January 28, 2014
By Dan Namowitz
It was a productive proficiency flight. Air traffic control worked you hard enough to take the routine out of "routine training mission," and you skillfully deflected your instructor’s many faux instrument failures and cagy distractions.
You’re happy. He’s not.
You coax the reason out of him: "Too smooth today."
Not your flying. He means the ride. From takeoff to touchdown, not a burble in the sky. Comfy, but leaving a question mark alongside the checkbox for basic attitude flying skills.
You can sidestep a CFII’s attempts to distract you, but actual turbulence, moderate or greater, or unexpected, can’t be ignored. The question isn’t whether turbulence will distract you. The question is how long it will divert your attention, and what the consequences will be.
Consequences made themselves known to an Airbus A321 crew that had landed at a New York City airport without clearance. A suspected wake turbulence encounter with a heavy aircraft ahead on the approach initiated the distraction. Then the crew requested landing clearance on a mistuned radio. Clearance never came, but the approach continued.
"Captain (pilot not flying) focused on possible wake turbulence from the heavy 747 to the exclusion of normal operations; missed the gorilla so to speak," the crew reported in a filing with the Aviation Safety Reporting System.
You can be prepared for turbulence but still unprepared for what awaits if localized conditions amplify the effects of a moderate route forecast. Localized extreme turbulence, and ice, may have downed a Cessna P210 on Feb. 10, 2005, in Lebec, Calif.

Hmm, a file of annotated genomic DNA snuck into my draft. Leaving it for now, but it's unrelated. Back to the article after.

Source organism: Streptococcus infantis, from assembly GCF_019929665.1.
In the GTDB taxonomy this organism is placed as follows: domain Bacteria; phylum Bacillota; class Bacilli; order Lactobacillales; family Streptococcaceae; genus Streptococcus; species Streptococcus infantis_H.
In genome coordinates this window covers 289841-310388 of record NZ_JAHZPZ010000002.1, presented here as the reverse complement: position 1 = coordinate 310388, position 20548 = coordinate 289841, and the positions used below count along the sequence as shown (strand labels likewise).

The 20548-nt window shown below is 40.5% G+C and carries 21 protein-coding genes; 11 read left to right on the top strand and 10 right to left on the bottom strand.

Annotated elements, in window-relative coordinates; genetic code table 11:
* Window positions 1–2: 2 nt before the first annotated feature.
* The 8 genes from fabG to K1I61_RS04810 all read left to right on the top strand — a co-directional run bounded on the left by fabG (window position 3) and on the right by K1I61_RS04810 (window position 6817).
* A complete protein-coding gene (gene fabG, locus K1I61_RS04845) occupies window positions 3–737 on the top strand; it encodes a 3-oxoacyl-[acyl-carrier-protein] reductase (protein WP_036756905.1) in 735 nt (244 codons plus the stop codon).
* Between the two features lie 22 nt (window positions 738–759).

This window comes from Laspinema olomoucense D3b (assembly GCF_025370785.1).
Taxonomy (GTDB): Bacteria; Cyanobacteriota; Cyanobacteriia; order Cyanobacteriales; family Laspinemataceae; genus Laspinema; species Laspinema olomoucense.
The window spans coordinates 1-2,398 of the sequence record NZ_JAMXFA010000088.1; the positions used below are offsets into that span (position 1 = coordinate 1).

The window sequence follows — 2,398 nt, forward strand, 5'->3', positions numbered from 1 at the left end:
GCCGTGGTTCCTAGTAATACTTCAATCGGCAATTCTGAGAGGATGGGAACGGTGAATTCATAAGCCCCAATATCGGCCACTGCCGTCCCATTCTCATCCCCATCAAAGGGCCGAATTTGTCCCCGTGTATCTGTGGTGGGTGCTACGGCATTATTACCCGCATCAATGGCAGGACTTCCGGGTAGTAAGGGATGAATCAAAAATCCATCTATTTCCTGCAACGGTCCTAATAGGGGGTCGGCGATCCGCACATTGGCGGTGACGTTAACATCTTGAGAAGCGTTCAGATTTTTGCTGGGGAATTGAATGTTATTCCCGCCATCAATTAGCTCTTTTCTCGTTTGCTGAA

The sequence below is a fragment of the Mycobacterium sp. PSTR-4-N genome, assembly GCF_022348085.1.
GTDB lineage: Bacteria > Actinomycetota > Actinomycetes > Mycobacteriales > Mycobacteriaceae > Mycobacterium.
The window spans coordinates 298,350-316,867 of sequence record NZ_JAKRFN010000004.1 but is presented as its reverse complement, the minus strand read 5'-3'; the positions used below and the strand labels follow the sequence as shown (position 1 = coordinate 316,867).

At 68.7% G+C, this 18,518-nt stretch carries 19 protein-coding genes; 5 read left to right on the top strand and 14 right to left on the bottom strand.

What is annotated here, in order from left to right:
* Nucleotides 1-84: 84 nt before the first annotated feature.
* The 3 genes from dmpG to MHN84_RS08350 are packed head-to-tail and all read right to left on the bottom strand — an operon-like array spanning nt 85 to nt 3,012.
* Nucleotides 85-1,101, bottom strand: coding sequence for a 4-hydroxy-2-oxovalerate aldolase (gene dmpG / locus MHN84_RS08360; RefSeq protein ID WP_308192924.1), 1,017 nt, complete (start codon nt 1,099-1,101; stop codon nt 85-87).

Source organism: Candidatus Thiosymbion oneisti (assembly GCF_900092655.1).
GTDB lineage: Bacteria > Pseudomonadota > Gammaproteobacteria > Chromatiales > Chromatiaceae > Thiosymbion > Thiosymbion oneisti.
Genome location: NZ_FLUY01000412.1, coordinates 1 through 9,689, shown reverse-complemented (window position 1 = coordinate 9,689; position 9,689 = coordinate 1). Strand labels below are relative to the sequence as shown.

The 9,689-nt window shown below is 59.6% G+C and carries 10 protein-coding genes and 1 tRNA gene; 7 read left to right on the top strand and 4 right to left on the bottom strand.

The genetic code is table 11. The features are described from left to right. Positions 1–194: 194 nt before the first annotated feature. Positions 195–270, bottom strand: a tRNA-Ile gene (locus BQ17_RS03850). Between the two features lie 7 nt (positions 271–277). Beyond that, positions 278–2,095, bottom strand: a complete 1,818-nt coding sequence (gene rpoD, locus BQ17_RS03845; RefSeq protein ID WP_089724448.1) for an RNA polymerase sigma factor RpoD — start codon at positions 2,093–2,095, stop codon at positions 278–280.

"The flight was level at 9,000 feet crossing a mountainous area when the pilot reported to air traffic control (ATC) controllers that he was encountering light rime icing conditions. Shortly thereafter, the controller observed the aircraft descending and the pilot asked for a lower altitude. The controller said the flight was already at the minimum altitude that could be assigned. The pilot responded that he was in extreme turbulence. The aircraft then dropped off radar and no further radio transmissions were received," reported the National Transportation Safety Board, adding that "conditions were favorable for localized mountain wave activity, and supported the potential for moderate to severe turbulence, rotors, and downdrafts to 1,500 feet per minute."
Winter brings the most pronounced clashes of opposing air masses, with turbulence inevitably present. Confronting those conditions is part avoidance, part practice, and part not missing the gorilla.
Dan Namowitz is an aviation writer and flight instructor. He has been a pilot since 1985 and an instructor since 1990.
Pilot Training and Certification,
FAA Information and Services,
Your CFII usually follows up route-planning drilling with a review of appropriate regulations, and today’s selection is 14 CFR 91.185, "IFR Operations: Two-way radio communications failure."
The DME has been acting up on today’s flight. Now it’s doing it again.
You have your clearance, have made the “go” decision, and are taxiing toward the active runway. Gusty winds and rain are making this a more demanding task than usual; if anything unexpected comes up such as a last-minute routing change or an anomalous indication on the panel, will you be able to sort everything out without error?
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